Supreme Court

Court OKs Rules to Permit Online Bar-Admission Applications 

At the Texas Board of Law Examiners' request, the Court approved changes to rules governing admission to practice law in Texas that eliminate the so-called mailbox rule and that lay the foundation for the Board's transition to complete online transactions with law students and bar applicants in the near future.

The rules revisions are among changes by the Board of Law Examiners that as of July 1 require out-of-state lawyers seeking to represent clients in Texas on a onetime basis to apply to do so online and to pay the $250 fee electronically. The online form for such pro hac vice admission is one page that can be signed electronically, replacing a three-page application that had to be mailed to the Board and signed by hand.

"Online payments and applications will increase efficiency for our staff, eliminate rejection of incomplete applications and incorrect fee amounts and improve convenience for applicants," said Susan Henricks, the Board of Law Examiners' executive director.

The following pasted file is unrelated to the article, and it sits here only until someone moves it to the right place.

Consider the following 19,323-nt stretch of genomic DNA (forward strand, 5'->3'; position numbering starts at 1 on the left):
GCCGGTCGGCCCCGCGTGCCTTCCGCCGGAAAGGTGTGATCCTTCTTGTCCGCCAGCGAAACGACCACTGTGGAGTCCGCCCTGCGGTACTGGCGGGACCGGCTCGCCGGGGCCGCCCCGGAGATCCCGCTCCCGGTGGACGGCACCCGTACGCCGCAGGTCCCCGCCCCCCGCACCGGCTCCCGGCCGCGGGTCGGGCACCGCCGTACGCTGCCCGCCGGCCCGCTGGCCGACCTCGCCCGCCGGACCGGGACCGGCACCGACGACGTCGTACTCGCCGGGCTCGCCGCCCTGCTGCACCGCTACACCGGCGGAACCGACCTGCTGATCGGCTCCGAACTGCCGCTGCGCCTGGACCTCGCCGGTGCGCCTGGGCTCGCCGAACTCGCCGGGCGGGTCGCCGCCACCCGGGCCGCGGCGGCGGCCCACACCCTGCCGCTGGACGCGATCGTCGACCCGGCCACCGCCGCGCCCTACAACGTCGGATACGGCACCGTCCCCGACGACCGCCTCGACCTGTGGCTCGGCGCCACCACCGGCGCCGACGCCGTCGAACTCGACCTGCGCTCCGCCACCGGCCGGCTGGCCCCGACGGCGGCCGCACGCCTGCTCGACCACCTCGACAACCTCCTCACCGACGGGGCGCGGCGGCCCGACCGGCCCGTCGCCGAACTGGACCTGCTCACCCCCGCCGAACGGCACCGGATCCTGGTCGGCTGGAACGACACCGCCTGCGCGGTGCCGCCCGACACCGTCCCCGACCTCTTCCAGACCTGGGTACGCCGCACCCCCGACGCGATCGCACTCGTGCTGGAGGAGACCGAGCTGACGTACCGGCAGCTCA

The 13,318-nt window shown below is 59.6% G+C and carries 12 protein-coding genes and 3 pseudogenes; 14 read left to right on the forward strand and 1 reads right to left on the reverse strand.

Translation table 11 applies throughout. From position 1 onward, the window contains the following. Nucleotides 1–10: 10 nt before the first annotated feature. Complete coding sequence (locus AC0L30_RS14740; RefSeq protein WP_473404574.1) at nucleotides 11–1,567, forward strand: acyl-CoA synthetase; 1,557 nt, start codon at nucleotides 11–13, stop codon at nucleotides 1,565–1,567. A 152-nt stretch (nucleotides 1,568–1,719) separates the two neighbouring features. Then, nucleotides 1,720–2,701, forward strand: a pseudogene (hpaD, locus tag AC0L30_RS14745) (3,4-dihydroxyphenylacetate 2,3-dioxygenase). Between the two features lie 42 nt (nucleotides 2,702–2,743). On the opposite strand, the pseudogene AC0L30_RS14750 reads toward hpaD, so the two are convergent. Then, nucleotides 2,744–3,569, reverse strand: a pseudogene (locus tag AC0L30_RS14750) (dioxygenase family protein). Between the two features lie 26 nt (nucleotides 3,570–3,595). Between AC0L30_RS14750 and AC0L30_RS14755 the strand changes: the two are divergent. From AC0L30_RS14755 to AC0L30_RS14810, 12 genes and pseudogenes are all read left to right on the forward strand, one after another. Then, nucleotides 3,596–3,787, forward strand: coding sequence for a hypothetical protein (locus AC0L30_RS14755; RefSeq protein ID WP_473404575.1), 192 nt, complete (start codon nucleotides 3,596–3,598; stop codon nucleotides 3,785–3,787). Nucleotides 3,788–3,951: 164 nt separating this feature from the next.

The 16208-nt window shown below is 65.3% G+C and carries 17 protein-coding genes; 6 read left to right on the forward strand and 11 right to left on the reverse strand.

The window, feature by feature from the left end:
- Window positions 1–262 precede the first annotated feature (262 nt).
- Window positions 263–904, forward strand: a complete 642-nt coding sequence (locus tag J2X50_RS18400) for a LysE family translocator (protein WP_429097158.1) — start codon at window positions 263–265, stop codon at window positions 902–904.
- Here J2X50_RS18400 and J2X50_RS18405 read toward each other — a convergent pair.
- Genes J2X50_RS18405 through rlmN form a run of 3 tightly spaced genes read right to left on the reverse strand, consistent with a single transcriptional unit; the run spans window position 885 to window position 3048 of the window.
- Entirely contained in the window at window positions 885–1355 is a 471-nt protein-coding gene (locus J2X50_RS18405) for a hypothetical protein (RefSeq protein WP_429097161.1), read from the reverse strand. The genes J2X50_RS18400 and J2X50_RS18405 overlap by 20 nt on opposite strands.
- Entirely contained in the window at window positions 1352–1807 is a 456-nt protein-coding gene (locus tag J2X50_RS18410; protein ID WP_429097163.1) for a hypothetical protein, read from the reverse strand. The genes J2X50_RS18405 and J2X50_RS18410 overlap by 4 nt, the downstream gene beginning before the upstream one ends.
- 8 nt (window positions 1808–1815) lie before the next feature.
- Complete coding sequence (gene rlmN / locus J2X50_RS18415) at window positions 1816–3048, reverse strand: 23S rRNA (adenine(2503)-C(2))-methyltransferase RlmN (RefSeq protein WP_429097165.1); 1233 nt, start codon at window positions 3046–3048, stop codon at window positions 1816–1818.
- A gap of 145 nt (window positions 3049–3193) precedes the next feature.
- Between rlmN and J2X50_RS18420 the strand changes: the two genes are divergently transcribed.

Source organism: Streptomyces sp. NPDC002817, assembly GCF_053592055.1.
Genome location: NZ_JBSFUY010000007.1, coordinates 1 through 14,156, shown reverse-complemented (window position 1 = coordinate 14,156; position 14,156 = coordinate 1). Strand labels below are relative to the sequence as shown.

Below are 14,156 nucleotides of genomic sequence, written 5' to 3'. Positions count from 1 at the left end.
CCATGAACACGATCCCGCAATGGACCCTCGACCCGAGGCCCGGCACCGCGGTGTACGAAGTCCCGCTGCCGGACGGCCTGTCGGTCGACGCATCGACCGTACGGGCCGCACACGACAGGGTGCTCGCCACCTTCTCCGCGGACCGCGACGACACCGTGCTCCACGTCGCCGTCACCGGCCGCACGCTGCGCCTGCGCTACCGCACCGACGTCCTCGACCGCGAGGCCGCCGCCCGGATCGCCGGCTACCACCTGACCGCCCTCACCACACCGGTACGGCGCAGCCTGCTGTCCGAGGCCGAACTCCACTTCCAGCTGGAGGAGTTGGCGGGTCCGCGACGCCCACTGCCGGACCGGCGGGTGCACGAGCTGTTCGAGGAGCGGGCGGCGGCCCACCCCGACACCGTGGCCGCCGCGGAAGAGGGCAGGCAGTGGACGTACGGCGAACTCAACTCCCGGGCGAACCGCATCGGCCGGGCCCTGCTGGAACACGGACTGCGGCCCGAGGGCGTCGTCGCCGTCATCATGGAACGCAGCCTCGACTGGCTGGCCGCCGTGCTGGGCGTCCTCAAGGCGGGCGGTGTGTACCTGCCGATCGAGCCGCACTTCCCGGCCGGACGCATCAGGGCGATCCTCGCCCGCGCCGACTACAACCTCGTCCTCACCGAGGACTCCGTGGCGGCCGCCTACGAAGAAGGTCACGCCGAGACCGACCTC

In time, Henricks said, electronic application and fees payment for bar-exam applicants and law students filing their Declaration of Intent to Study Law will become mandatory.

By filing for pro hac vice representation out-of-state lawyers now get electronic confirmation that the $250 fee has been paid, a quicker step in getting permission to appear in a Texas court for their clients.

Fees for pro hac vice representation go to access-to-justice programs in Texas.

Applicants for the bar examination and law students filing their intent-to-study-law declarations currently may print form applications available from the Board of Law Examiners website, but those must be submitted by mail and with checks.

The Board collected more than $3 million in fees last year.